LOL Mondays: I Had A Swell Time In The Army

When something swell is not a good thing.

By Alywin Chew        5 February 2024

Whenever someone asks me about my National Service experience, I always tell them that I had a swell time.

Yes, I did make many friends and had a generally good NS experience. But the choice of the word “swell” is one that is more literal than figurative.

I’d wager that few if not no other NSF would have had such an affinity with swollen body parts than I did.

I still remember waking up one morning and feeling soreness in my upper lip. Naturally, I didn’t make much of it and went about my morning routine.

“Morning,” I said to my fellow course mates who were brushing their teeth.

“Bro, are you alright?” said one of them.

“Apart from the fact that I’m sleep deprived, I guess I’m fine?” I replied.

“Erm, you look like you got kissed by a pontianak,” chuckled another.

“Bro, it’s too early for lame jokes,” I said, rolling my eyes.

“I think you need to look into the mirror,” said another.

And there it was. A swell so bizarre it looked as if I had a sweet lodged in the upper right lip. In fact, it was such a ridiculous and embarrassing sight that I pursed my lips to hide this odd condition.

Ten minutes later, during reveille, I raised my hand when the section commander for the day asked if anyone needed to see the medical officer (MO).

“And what’s wrong with you?” he asked.

I unpursed my lips. He widened his eyes. Everyone laughed.

“Holy cow. Go see the MO now!” he chortled. 

While marching to the medical centre, thoughts of getting sent home and enjoying a blissful day away from training streamed into my head. I fantasised about having McDonald’s for lunch and zi char for dinner. But everything came crashing down when the MO sent me back to the bunk with nothing but a tube of antihistamine cream.

“Sir, no medical status?” I asked.

“Medical status? What you want? Excuse kissing ah?”

The next incident took place during my professional term at the School of Armour. While adopting a prone position during a night exercise, my right knee came crashing down on a sharp rock on the ground. Being the, ahem, garang soldier that I was, I gave the knee a quick rub and continued with the drill.

Five minutes later, however, walking became a problem. Ten minutes in, the knee was completely frozen.

“Halt!” yelled the platoon commander.

Hilarity ensued. While everyone quickly got into a kneeling stance, I found myself shaking from side to side and jiggling around as I tried to bend the knee.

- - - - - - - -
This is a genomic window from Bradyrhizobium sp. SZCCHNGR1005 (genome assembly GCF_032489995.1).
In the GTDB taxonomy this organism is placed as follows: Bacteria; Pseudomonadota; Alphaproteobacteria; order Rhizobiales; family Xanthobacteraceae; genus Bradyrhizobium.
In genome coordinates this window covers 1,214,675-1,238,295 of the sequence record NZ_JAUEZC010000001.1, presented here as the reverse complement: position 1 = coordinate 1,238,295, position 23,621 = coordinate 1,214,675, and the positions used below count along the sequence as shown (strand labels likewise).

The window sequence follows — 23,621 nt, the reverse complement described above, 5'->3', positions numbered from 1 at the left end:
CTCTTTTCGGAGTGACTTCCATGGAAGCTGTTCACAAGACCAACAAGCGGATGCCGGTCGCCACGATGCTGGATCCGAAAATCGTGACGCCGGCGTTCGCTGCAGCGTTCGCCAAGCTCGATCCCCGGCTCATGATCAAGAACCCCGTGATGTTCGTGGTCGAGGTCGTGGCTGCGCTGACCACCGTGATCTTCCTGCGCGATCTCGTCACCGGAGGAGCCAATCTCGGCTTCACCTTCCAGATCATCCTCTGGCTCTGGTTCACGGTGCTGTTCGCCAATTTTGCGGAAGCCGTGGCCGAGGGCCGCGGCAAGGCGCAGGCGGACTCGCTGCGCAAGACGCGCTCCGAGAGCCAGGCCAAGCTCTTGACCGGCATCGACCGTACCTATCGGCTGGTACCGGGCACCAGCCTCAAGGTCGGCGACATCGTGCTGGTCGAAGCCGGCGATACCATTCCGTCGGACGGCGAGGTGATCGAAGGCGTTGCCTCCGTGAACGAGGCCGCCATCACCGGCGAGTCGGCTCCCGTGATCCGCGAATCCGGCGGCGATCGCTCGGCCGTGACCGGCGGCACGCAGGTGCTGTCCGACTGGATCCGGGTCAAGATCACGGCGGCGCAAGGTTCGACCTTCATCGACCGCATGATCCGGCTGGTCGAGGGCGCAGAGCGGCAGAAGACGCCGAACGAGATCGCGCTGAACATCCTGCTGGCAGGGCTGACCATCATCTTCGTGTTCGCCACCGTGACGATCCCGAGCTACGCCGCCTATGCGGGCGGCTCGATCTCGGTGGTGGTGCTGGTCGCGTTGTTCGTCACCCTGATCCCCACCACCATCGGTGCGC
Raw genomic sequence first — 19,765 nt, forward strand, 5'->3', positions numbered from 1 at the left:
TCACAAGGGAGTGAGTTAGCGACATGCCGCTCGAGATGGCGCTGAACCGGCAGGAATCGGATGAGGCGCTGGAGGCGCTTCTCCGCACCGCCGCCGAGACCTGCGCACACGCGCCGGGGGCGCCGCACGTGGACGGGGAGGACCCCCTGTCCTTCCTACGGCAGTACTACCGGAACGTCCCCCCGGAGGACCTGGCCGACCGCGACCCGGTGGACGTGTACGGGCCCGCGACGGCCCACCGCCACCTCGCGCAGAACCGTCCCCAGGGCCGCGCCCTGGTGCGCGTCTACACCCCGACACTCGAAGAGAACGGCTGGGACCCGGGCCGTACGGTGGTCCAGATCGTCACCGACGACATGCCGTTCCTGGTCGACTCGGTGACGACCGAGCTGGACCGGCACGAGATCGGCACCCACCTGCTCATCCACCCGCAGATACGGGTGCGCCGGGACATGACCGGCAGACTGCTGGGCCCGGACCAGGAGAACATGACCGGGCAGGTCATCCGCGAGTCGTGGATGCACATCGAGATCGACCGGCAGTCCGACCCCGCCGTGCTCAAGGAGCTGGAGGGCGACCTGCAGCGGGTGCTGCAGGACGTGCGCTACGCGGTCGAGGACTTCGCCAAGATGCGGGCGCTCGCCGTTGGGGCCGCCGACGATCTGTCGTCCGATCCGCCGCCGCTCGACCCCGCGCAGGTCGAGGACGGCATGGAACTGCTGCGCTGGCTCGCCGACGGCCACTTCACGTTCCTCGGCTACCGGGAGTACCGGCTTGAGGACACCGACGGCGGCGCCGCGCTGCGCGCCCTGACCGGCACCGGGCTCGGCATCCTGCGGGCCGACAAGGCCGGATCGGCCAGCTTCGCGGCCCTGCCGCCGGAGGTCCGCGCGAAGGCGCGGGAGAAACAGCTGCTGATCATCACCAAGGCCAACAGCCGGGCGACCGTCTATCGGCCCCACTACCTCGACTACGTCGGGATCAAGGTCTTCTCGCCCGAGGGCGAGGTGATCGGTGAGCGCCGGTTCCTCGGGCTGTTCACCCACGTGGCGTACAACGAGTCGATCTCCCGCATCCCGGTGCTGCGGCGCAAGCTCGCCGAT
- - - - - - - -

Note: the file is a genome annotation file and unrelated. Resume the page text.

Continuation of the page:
“What are you doing? Get down! You’re going to get all of us into trouble!” said my buddy.

“I’m trying! I’m trying!” I said.

“What do you mean by you’re trying! Just kneel!”

“What do you think I’m trying to do?”

“I don’t know but you look like you’re trying to pull off some retro dance move at Mambo night!” he laughed.

The giggles soon drew the attention of the course commander Major Tan. Let’s just say he was far from impressed.

“Cadet! What the hell do you think you’re doing!” yelled Major Tan.

“Sir, I can’t kneel!”

“Are you trying to be funny? Are you royalty? Does your grandfather own the SAF? What do you mean you cannot kneel??”

“I hurt my knee and now it cannot bend!”

“You’re going to sign seven extras if you’re trying to chao keng!” yelled Major Tan, as he grabbed me by the backpack and hauled me over to the medical rover. The medic then tried to roll up the right pant leg to check the problem, only to discover that he couldn’t get it past the knees.

“You need to take off your pants,” he said.

And so there I was, sitting at the back of the medical rover, my pants hanging off my calves, my crotch exposed to the world, with a torch shining down on me.

My knee was the size of cantaloupe.

“Wow, that’s big,” said the medic.

“Yeah, I know,” I replied. “That’s what she said.”

The last incident took place a couple of months later after my course mates and I had returned from a field camp. While showering, I noticed a swollen patch the size of a drinks coaster on the front of my thigh. 

Two days later, the swelling had grown into the size of my face. There was also a pustule right smack in the middle of the swelling. Once again, I crossed my fingers and prayed that I would get that elusive Attend C status. It would’ve been the perfect day to get some time off from camp because we were scheduled to do maintenance for our M113 armoured personnel carriers later in the day.

But the MO begged to differ. He gave me nothing but a dose of antibiotics. 

“Sir, no status? My commanders might think I’m malingering, leh,” I said.

“Oh. Sure, I’ll give you a status,” he said.

A wave of excitement came over me as I slowly unfolded the slip of paper with my medical status. It felt as if I was about to learn whether I had struck Toto.

Well, the MO wasn’t lying. He did give me a medical status. 

But he might as well not have bothered.

Because he gave me “EXCUSE SWIMMING”.

LOL Mondays is an ongoing series of slice-of-life stories from freelance writer and NSman Alywin Chew. Look out for the humorous tales which will be posted every first Monday of the month, to help you drive away your Monday blues!

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